Should Oklahoma deer hunters have a one-buck limit?
Although a growing number say limits would improve the quality of the herd, most hunters are opposed.
Should Oklahoma deer hunters be allowed to kill just one buck each year?
Heath Herje thinks so. The man who started the first Quality Deer Management Association chapter in Oklahoma says the state's deer herd would benefit.
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Culling seemingly inferior bucks will not improve herd genetics
Shooting a young buck with seemingly inferior antlers to cull it from the deer herd will not improve the genetics of the herd, said Heath Herje of the Quality Deer Management Association.
“You can't make an impact on the overall genetics of a deer herd by harvesting one or a handful is what is deemed inferior or scrub bucks,” he said. “It's like a pail of water out of Lake Eufaula.”
There is a trend by hunters to take such animals out of a herd to improve the genetics, Herje said.
Not only does it not help, it could actually hurt the genetics of a herd, he said.
DNA testing shows that such bucks actually may produce offspring with record-size antlers, he said.
“The family tree of an individual deer is enormous,” he said.
Did you know?
Seven Quality Deer Management Association chapters are located in Oklahoma: Chandler, Enid, Okemah, Leonard, Ponca City, Tulsa and Seminole.
For more information, visit www.qdma.com or call (800) 209-3337.
What do you think?
Should the Oklahoma Department of Wildlife Conservation impose a one-buck limit for the deer hunting seasons? Send your opinions to email@example.com.
Right now, there are too many does and not enough mature bucks in Oklahoma's deer herd, he said.
“That's an opinion shared by a lot of people,” Herje said. “Just take the plunge and go to a one-buck limit, at least for a try.”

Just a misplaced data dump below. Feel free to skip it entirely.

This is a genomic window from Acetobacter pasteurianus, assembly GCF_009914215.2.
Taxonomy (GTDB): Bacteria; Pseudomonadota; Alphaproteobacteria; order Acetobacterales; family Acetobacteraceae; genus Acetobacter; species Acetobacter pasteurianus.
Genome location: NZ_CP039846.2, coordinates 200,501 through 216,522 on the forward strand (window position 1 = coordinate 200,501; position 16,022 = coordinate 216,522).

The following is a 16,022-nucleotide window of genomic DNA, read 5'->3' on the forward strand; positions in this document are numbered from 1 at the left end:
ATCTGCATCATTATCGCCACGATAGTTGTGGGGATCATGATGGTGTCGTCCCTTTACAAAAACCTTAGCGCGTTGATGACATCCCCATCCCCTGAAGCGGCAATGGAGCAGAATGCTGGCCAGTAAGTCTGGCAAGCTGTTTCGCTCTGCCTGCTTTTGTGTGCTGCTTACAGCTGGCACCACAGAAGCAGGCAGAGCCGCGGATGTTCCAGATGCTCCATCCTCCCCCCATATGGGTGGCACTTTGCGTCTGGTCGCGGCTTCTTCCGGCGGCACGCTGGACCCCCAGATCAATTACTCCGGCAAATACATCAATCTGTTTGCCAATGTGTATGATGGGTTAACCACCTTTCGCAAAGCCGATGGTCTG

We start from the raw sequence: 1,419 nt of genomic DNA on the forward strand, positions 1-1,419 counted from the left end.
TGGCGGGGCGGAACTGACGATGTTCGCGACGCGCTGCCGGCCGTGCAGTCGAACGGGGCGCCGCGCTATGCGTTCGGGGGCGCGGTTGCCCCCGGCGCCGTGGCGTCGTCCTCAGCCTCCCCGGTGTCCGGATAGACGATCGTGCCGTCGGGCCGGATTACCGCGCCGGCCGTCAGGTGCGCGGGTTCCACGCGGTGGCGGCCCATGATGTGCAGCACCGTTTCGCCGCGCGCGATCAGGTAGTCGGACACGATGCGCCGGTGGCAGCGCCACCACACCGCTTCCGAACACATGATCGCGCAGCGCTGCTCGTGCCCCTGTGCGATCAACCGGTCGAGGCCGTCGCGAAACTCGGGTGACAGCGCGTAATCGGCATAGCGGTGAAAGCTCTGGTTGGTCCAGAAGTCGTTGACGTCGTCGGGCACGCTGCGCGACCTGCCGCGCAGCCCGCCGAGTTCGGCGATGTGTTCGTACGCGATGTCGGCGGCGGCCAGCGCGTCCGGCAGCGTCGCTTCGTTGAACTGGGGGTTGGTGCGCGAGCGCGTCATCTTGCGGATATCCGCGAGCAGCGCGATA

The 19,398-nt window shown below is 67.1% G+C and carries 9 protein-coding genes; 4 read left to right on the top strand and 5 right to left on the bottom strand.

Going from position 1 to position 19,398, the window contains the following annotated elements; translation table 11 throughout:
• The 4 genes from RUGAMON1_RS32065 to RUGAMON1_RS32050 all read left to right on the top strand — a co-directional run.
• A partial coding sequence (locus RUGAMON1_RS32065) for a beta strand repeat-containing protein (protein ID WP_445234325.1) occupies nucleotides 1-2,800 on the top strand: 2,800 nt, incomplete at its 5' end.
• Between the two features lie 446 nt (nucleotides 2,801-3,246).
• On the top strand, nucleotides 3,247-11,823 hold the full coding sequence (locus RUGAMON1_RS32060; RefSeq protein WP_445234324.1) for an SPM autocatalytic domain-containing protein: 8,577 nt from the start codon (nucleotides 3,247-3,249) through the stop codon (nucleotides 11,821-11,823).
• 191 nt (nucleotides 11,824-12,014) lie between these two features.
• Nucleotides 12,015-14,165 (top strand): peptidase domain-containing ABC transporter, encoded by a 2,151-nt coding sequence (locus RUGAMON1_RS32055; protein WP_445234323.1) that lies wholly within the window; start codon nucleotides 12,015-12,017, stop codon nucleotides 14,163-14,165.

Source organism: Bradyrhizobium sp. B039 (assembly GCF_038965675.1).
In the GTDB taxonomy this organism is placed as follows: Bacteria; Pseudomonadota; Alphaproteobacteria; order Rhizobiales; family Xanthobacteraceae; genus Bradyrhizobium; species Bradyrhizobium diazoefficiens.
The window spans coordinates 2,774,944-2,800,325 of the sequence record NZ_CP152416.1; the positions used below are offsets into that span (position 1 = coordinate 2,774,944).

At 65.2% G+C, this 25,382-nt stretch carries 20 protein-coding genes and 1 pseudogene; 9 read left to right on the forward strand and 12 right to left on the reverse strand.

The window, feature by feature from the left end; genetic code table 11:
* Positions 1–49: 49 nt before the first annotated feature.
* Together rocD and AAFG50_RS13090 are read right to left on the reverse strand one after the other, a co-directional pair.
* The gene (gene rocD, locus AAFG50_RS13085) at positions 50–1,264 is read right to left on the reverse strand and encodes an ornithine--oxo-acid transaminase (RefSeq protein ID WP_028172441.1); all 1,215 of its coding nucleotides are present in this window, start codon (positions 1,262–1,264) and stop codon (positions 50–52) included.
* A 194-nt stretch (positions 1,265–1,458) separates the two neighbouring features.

Jerry Shaw, big game biologist for the Oklahoma Department of Wildlife Conservation, said a one-buck limit might happen someday, but at present the majority of deer hunters in Oklahoma do not support it.
“Most of our hunters are still more interested in hunting opportunities,” Shaw said. “But it's not as big of a majority as it was when I started this job 18 years ago, that's for sure.”
Herje, who holds a degree in Agricultural Sciences and Natural Resources from Oklahoma State University, said Oklahoma hunters are harvesting too many of what biologists consider immature bucks.
Although, that number has improved since the buck limit was reduced five years ago from three to two, he said.
Still, based on 2009 data, 57 percent of the bucks killed by Oklahoma deer hunters are just 2½ years old or younger, Herje said. Twenty-seven percent of that group was just 1½-year-old bucks, he said.
Compare that to Kansas, which has a one-buck limit where only 9 percent of its buck harvest is 2½ years old or younger whitetails, Herje said.
Reducing the buck limit is not about trophy management, Herje said. If a buck tag were removed, Oklahoma hunters would shoot more does, the state's deer herd would become more balanced and mature bucks would be doing the brunt of the breeding, he said.